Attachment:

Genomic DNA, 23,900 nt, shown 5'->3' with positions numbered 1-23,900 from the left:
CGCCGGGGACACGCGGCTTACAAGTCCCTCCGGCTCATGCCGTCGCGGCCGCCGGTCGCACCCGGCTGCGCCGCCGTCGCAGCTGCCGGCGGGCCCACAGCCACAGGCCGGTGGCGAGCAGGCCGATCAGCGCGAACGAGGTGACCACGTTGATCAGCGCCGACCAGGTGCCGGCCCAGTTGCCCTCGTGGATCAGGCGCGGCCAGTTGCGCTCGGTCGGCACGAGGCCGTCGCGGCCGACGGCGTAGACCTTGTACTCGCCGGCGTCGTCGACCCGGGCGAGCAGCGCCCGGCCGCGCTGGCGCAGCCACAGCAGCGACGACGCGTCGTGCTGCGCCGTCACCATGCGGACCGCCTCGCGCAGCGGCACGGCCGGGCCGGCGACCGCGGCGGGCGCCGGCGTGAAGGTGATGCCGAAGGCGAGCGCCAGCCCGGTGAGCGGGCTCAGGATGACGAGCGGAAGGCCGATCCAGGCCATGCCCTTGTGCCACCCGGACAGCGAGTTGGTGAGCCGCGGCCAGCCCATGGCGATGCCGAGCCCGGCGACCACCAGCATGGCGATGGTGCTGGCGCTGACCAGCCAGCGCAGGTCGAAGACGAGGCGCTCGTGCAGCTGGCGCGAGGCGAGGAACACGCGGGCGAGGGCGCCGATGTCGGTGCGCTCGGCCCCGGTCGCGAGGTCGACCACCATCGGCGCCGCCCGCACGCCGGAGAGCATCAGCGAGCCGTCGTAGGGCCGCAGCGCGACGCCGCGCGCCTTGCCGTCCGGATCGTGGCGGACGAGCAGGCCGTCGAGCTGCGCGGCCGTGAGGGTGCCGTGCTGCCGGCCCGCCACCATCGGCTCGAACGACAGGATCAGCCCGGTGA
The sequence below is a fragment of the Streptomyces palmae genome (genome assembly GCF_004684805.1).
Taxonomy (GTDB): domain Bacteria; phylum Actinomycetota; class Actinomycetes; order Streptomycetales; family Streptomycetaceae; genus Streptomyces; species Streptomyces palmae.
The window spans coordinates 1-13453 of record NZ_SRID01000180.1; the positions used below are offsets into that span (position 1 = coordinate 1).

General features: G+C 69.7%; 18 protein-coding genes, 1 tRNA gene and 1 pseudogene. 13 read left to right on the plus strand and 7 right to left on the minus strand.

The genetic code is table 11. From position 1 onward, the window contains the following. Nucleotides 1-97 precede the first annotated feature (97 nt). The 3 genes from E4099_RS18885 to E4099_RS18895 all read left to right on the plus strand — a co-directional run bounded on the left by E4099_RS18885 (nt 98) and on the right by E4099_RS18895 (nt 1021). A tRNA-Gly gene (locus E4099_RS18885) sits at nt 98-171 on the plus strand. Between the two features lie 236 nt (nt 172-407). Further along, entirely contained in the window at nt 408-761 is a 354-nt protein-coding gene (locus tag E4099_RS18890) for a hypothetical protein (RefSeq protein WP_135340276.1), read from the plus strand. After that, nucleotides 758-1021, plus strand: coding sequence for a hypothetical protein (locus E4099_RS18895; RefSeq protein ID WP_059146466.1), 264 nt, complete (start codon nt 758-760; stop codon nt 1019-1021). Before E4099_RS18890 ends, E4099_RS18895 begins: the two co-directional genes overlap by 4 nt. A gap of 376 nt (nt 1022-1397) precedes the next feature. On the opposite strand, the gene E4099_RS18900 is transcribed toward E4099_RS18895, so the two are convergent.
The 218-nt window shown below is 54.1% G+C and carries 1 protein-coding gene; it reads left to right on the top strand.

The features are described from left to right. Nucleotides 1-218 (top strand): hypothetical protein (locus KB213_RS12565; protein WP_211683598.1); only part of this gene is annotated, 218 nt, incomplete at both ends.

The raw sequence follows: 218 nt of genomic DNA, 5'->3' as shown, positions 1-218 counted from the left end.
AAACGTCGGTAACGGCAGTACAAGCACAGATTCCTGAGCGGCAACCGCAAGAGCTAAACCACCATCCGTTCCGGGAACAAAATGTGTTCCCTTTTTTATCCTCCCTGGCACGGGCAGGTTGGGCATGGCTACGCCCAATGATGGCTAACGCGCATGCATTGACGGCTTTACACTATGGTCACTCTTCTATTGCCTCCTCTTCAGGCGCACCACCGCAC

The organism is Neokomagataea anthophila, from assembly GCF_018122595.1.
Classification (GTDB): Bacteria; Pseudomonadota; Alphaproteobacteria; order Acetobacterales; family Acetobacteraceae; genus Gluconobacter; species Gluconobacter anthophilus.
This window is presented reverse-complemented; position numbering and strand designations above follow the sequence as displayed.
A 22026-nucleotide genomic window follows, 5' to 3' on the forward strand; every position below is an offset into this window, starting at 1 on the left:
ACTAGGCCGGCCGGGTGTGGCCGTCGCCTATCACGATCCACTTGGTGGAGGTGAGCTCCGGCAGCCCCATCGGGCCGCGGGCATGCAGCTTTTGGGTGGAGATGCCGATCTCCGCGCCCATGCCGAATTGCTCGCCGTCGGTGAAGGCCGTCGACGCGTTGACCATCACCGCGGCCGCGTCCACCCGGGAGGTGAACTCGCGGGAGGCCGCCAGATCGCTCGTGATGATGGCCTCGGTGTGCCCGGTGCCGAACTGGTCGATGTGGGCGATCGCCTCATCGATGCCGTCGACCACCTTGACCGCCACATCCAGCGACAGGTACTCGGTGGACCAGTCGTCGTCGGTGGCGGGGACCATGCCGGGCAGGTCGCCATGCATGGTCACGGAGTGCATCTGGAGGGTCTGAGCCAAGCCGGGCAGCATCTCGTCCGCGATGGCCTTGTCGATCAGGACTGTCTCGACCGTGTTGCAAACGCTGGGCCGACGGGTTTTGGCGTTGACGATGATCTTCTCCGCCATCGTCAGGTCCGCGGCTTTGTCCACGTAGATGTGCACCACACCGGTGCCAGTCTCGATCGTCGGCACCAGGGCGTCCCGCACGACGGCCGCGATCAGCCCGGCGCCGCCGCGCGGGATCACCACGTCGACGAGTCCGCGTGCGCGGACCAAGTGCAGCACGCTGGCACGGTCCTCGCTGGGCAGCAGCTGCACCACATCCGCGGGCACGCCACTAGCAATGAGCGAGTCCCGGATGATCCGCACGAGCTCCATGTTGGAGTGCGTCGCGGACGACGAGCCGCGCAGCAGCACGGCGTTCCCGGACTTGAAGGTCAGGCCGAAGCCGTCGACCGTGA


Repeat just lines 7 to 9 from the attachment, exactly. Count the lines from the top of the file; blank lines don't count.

The genetic code is table 11. From position 1 onward, the window contains the following. Nucleotides 1-97 precede the first annotated feature (97 nt). The 3 genes from E4099_RS18885 to E4099_RS18895 all read left to right on the plus strand — a co-directional run bounded on the left by E4099_RS18885 (nt 98) and on the right by E4099_RS18895 (nt 1021). A tRNA-Gly gene (locus E4099_RS18885) sits at nt 98-171 on the plus strand. Between the two features lie 236 nt (nt 172-407). Further along, entirely contained in the window at nt 408-761 is a 354-nt protein-coding gene (locus tag E4099_RS18890) for a hypothetical protein (RefSeq protein WP_135340276.1), read from the plus strand. After that, nucleotides 758-1021, plus strand: coding sequence for a hypothetical protein (locus E4099_RS18895; RefSeq protein ID WP_059146466.1), 264 nt, complete (start codon nt 758-760; stop codon nt 1019-1021). Before E4099_RS18890 ends, E4099_RS18895 begins: the two co-directional genes overlap by 4 nt. A gap of 376 nt (nt 1022-1397) precedes the next feature. On the opposite strand, the gene E4099_RS18900 is transcribed toward E4099_RS18895, so the two are convergent.
The 218-nt window shown below is 54.1% G+C and carries 1 protein-coding gene; it reads left to right on the top strand.

The features are described from left to right. Nucleotides 1-218 (top strand): hypothetical protein (locus KB213_RS12565; protein WP_211683598.1); only part of this gene is annotated, 218 nt, incomplete at both ends.